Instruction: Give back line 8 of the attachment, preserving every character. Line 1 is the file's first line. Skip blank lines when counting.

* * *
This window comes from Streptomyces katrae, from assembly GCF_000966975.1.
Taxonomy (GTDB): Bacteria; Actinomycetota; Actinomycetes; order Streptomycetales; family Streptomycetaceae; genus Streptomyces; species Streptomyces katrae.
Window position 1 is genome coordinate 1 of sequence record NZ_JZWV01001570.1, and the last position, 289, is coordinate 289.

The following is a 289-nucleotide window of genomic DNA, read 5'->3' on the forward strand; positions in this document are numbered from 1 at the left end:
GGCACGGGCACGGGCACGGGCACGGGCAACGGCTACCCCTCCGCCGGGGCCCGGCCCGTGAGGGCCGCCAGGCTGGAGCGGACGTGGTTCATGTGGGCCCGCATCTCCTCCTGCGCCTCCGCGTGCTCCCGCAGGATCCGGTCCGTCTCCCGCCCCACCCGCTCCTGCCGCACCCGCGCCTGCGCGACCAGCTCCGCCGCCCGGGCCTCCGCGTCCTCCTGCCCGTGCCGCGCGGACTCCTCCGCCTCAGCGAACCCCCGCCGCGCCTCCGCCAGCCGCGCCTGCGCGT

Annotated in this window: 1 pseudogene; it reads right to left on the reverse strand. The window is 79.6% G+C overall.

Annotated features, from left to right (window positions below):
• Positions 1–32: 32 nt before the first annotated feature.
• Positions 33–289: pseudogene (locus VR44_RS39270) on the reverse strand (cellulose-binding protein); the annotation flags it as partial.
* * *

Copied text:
• Positions 1–32: 32 nt before the first annotated feature.